Following a hectic couple weeks with Frances Haugen testifying in front of the United States Congress and discussing how Facebook is “optimizing their own interests like making more money” rather than making it (along with Instagram) safer against misinformation and cyber bullying. Succeeded by a six-hour blackout on October 4, Mark Zuckerberg’s company formerly known as Facebook has now rebranded as ‘Meta’, although the app remains the same.
During an hour-long livestream, Zuckerberg discussed the “most important experience of them all: connecting.” Meta’s goals over the next few years are to introduce new ways of connecting with virtual reality (VR) and augmented reality (AR) in work, gaming, entertainment, and social environments. With avatars and custom physical settings, Meta’s “new north star,” as Zuckerberg puts it, is to “help bring the Metaverse to life.”
Since the announcement of the name change, Meta’s shares have certainly been brought to life with their stocks steadily rising to $400.71 CAD per share as of November 1.
While Zuckerberg showcases illustrations of VR simulations, it makes us ponder whether or not this future will go from virtual to actual reality.
Jenna Warriner is the founder and social media manager of Parkdale Republic, a company that helps small businesses build authentic followings. Warriner recalls that the first time they tried to email someone with their phone, they were “so confused and fumbled my way through navigating the device. That was only 10 years ago and now my iPhone lives in my hand. Technology is moving at hyper-speed and VR and AR are the next frontiers. I think 10 years from now the use of this tech will be an every-day occurrence.”
However, despite Meta’s change of pace, Warriner believes not that not much will change.
“Rumour has it Facebook (and Zuckerberg’s ego) are dead set on spearheading this whole ‘Metaverse’ landscape. I wouldn’t be shocked if this name change is phase one, designed to make competitors think they’re further ahead with Metaverse than they are, when in reality they’re still in the dreaming-up-ideas stage.”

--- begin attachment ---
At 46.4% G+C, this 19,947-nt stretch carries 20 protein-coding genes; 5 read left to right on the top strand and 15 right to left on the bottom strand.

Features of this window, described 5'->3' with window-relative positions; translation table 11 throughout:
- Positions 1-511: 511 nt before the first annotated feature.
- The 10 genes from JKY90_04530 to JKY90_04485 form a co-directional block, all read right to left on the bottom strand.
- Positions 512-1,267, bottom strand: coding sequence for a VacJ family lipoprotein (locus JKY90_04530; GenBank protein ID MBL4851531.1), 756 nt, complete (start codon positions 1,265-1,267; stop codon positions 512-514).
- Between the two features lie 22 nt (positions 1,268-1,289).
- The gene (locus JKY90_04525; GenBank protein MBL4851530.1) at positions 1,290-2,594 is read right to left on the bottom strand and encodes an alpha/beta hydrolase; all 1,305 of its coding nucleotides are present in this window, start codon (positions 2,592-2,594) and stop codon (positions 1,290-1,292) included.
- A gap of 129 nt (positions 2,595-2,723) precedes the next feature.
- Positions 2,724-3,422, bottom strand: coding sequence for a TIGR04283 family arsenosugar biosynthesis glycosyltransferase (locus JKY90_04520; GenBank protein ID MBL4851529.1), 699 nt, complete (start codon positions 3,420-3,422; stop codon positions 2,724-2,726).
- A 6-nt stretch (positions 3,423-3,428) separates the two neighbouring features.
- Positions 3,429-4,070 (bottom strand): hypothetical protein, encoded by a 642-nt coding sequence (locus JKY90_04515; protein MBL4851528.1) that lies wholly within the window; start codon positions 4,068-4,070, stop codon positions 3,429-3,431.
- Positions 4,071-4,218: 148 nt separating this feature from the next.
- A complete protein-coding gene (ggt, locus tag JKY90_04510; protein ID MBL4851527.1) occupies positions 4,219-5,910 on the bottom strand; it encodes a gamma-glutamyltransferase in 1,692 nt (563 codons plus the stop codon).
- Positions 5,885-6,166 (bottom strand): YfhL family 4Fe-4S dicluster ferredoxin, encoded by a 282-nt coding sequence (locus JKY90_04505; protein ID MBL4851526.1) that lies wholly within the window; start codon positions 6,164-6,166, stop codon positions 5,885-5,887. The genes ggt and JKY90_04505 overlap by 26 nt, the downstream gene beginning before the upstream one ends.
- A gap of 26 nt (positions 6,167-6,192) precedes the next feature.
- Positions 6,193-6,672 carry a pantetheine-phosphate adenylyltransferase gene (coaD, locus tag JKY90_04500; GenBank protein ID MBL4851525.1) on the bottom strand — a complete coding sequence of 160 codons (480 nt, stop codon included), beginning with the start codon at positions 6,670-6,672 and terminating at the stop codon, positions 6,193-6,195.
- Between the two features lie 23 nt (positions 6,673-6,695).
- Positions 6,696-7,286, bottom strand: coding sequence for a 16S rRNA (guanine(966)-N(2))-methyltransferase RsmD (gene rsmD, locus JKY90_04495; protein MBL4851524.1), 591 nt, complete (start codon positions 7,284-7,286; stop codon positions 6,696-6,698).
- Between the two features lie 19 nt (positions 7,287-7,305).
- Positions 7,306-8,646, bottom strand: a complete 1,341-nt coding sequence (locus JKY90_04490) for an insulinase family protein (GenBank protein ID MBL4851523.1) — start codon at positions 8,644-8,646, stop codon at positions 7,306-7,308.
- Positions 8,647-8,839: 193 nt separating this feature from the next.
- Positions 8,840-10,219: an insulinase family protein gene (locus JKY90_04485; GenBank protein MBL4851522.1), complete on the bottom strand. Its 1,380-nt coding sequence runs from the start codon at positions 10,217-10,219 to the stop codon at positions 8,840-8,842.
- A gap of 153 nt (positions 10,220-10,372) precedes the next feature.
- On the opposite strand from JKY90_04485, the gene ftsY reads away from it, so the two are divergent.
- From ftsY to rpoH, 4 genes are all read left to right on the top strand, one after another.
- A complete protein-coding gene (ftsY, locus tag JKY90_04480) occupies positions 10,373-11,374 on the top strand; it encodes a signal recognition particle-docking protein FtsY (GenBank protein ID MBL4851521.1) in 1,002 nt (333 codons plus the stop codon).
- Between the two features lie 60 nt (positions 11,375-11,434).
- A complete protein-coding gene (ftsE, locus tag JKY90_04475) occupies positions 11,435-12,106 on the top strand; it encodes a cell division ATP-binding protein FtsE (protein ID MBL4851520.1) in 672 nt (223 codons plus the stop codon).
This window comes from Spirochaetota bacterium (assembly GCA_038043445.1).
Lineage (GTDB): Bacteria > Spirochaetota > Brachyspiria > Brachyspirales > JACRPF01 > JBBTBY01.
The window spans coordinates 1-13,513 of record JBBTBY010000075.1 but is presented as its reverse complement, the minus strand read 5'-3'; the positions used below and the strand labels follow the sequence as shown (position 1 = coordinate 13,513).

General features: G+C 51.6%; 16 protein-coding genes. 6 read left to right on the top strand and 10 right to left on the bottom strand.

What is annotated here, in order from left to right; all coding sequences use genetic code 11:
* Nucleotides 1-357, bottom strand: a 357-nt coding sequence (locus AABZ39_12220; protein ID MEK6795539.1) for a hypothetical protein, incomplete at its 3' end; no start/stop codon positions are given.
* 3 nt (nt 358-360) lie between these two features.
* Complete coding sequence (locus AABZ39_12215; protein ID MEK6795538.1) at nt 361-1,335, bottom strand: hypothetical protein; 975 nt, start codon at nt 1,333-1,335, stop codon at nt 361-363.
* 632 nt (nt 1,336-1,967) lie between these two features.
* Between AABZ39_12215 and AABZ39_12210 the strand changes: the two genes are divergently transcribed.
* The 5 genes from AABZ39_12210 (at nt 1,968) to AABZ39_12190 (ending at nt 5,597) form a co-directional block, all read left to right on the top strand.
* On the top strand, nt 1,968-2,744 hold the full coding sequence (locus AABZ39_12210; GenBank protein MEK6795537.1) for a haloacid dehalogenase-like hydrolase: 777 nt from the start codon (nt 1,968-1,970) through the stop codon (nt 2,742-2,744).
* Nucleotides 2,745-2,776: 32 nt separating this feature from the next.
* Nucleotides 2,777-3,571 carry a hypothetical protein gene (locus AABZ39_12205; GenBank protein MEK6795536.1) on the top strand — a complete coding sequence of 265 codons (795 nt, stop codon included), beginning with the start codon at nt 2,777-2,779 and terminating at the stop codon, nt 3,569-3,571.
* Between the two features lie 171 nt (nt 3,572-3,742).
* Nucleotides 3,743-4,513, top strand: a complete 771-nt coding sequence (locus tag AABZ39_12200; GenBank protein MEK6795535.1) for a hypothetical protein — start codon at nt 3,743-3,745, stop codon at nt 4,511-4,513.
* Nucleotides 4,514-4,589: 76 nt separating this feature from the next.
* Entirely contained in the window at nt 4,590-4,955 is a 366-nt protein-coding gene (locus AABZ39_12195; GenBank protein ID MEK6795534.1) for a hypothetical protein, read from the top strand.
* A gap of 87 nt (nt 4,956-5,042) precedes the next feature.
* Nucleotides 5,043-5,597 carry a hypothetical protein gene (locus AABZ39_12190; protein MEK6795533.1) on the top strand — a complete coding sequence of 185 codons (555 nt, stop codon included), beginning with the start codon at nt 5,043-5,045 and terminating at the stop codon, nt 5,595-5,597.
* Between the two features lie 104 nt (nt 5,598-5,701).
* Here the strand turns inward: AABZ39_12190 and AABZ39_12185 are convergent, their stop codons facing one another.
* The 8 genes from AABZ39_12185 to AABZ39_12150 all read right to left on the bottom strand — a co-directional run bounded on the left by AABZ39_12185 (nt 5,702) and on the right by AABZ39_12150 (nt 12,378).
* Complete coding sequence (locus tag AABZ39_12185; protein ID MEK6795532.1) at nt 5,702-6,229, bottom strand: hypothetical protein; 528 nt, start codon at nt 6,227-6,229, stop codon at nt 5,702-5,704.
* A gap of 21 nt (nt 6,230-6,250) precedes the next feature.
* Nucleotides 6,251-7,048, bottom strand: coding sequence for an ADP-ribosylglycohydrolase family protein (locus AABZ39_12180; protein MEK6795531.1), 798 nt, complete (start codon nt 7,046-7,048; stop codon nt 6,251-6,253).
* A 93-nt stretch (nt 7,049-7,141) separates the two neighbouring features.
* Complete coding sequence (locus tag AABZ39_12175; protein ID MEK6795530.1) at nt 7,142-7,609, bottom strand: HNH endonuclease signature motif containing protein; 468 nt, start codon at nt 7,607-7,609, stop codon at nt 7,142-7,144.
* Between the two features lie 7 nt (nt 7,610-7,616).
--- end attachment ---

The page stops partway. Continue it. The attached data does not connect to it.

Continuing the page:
In regards to the younger generation, and particularly students, third-year media arts student Montserrat Cadena feels that the changes at Meta will have a huge effect on students because it has “such a strong connection with everyone.”
“It was one of the first softwares that people used to interact with their friends and to form strong connections regardless of distance,” Cadena says.
Warriner echoed similar sentiments, when asked if VR will become an alternative way of living. “For some folks, yes. City-dwellers and industries who typically early-adopt tech will catch on first.” Warriner also made another interesting observation that “folks with severe social-anxiety and some disabilities may even thrive in a metaverse.”
Ultimately, there are certainly several benefits to the idea of the Metaverse; it could make meeting with friends and co-workers easier and it could bring life to something that was merely a figment of humanity’s imagination and creativity. Regardless of the outcome, it is safe to assume that these groundbreaking advancements are inevitable.